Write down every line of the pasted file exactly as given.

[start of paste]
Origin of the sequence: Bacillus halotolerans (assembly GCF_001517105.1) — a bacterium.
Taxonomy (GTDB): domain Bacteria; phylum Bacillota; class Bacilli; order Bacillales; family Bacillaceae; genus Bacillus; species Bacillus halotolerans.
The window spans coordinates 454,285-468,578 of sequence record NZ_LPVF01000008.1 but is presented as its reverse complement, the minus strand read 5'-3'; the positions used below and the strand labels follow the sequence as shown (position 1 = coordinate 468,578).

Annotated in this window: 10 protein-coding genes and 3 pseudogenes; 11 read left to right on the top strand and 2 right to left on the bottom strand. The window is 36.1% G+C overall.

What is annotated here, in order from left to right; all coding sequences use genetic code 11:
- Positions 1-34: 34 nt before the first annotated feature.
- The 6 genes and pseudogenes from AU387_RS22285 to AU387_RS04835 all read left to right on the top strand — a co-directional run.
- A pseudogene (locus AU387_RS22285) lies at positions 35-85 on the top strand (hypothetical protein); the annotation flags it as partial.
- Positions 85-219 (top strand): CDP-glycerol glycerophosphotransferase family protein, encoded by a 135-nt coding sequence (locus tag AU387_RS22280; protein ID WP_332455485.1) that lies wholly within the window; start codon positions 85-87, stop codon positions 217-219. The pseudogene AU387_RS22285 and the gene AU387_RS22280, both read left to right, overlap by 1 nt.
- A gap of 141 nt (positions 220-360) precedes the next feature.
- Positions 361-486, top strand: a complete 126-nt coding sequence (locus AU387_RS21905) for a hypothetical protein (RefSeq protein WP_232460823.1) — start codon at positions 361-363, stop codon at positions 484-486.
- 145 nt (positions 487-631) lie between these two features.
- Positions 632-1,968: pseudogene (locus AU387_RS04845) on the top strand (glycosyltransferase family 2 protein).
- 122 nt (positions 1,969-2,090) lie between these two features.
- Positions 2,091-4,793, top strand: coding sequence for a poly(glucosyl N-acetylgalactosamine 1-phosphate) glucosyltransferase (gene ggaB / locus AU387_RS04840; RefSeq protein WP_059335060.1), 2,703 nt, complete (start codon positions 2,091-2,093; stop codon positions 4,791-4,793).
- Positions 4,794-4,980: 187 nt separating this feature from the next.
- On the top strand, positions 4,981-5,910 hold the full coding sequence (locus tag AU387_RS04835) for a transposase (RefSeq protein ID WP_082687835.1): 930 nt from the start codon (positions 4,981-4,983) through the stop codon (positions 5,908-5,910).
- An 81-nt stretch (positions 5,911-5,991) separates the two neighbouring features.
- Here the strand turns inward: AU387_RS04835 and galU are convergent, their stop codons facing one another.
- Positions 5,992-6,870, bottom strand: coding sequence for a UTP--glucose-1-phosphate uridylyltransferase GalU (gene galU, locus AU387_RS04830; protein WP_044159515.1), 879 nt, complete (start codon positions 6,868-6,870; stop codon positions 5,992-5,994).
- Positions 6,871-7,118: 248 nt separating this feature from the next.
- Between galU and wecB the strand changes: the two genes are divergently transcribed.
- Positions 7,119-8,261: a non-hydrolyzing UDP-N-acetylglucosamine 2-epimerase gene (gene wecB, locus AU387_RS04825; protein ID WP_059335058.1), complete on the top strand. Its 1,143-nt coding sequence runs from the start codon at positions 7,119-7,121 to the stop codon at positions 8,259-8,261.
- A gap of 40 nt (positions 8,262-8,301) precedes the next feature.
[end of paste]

Origin of the sequence: Bacillus halotolerans (assembly GCF_001517105.1) — a bacterium.
Taxonomy (GTDB): domain Bacteria; phylum Bacillota; class Bacilli; order Bacillales; family Bacillaceae; genus Bacillus; species Bacillus halotolerans.
The window spans coordinates 454,285-468,578 of sequence record NZ_LPVF01000008.1 but is presented as its reverse complement, the minus strand read 5'-3'; the positions used below and the strand labels follow the sequence as shown (position 1 = coordinate 468,578).

Annotated in this window: 10 protein-coding genes and 3 pseudogenes; 11 read left to right on the top strand and 2 right to left on the bottom strand. The window is 36.1% G+C overall.

What is annotated here, in order from left to right; all coding sequences use genetic code 11:
- Positions 1-34: 34 nt before the first annotated feature.
- The 6 genes and pseudogenes from AU387_RS22285 to AU387_RS04835 all read left to right on the top strand — a co-directional run.
- A pseudogene (locus AU387_RS22285) lies at positions 35-85 on the top strand (hypothetical protein); the annotation flags it as partial.
- Positions 85-219 (top strand): CDP-glycerol glycerophosphotransferase family protein, encoded by a 135-nt coding sequence (locus tag AU387_RS22280; protein ID WP_332455485.1) that lies wholly within the window; start codon positions 85-87, stop codon positions 217-219. The pseudogene AU387_RS22285 and the gene AU387_RS22280, both read left to right, overlap by 1 nt.
- A gap of 141 nt (positions 220-360) precedes the next feature.
- Positions 361-486, top strand: a complete 126-nt coding sequence (locus AU387_RS21905) for a hypothetical protein (RefSeq protein WP_232460823.1) — start codon at positions 361-363, stop codon at positions 484-486.
- 145 nt (positions 487-631) lie between these two features.
- Positions 632-1,968: pseudogene (locus AU387_RS04845) on the top strand (glycosyltransferase family 2 protein).
- 122 nt (positions 1,969-2,090) lie between these two features.
- Positions 2,091-4,793, top strand: coding sequence for a poly(glucosyl N-acetylgalactosamine 1-phosphate) glucosyltransferase (gene ggaB / locus AU387_RS04840; RefSeq protein WP_059335060.1), 2,703 nt, complete (start codon positions 2,091-2,093; stop codon positions 4,791-4,793).
- Positions 4,794-4,980: 187 nt separating this feature from the next.
- On the top strand, positions 4,981-5,910 hold the full coding sequence (locus tag AU387_RS04835) for a transposase (RefSeq protein ID WP_082687835.1): 930 nt from the start codon (positions 4,981-4,983) through the stop codon (positions 5,908-5,910).
- An 81-nt stretch (positions 5,911-5,991) separates the two neighbouring features.
- Here the strand turns inward: AU387_RS04835 and galU are convergent, their stop codons facing one another.
- Positions 5,992-6,870, bottom strand: coding sequence for a UTP--glucose-1-phosphate uridylyltransferase GalU (gene galU, locus AU387_RS04830; protein WP_044159515.1), 879 nt, complete (start codon positions 6,868-6,870; stop codon positions 5,992-5,994).
- Positions 6,871-7,118: 248 nt separating this feature from the next.
- Between galU and wecB the strand changes: the two genes are divergently transcribed.
- Positions 7,119-8,261: a non-hydrolyzing UDP-N-acetylglucosamine 2-epimerase gene (gene wecB, locus AU387_RS04825; protein ID WP_059335058.1), complete on the top strand. Its 1,143-nt coding sequence runs from the start codon at positions 7,119-7,121 to the stop codon at positions 8,259-8,261.
- A gap of 40 nt (positions 8,262-8,301) precedes the next feature.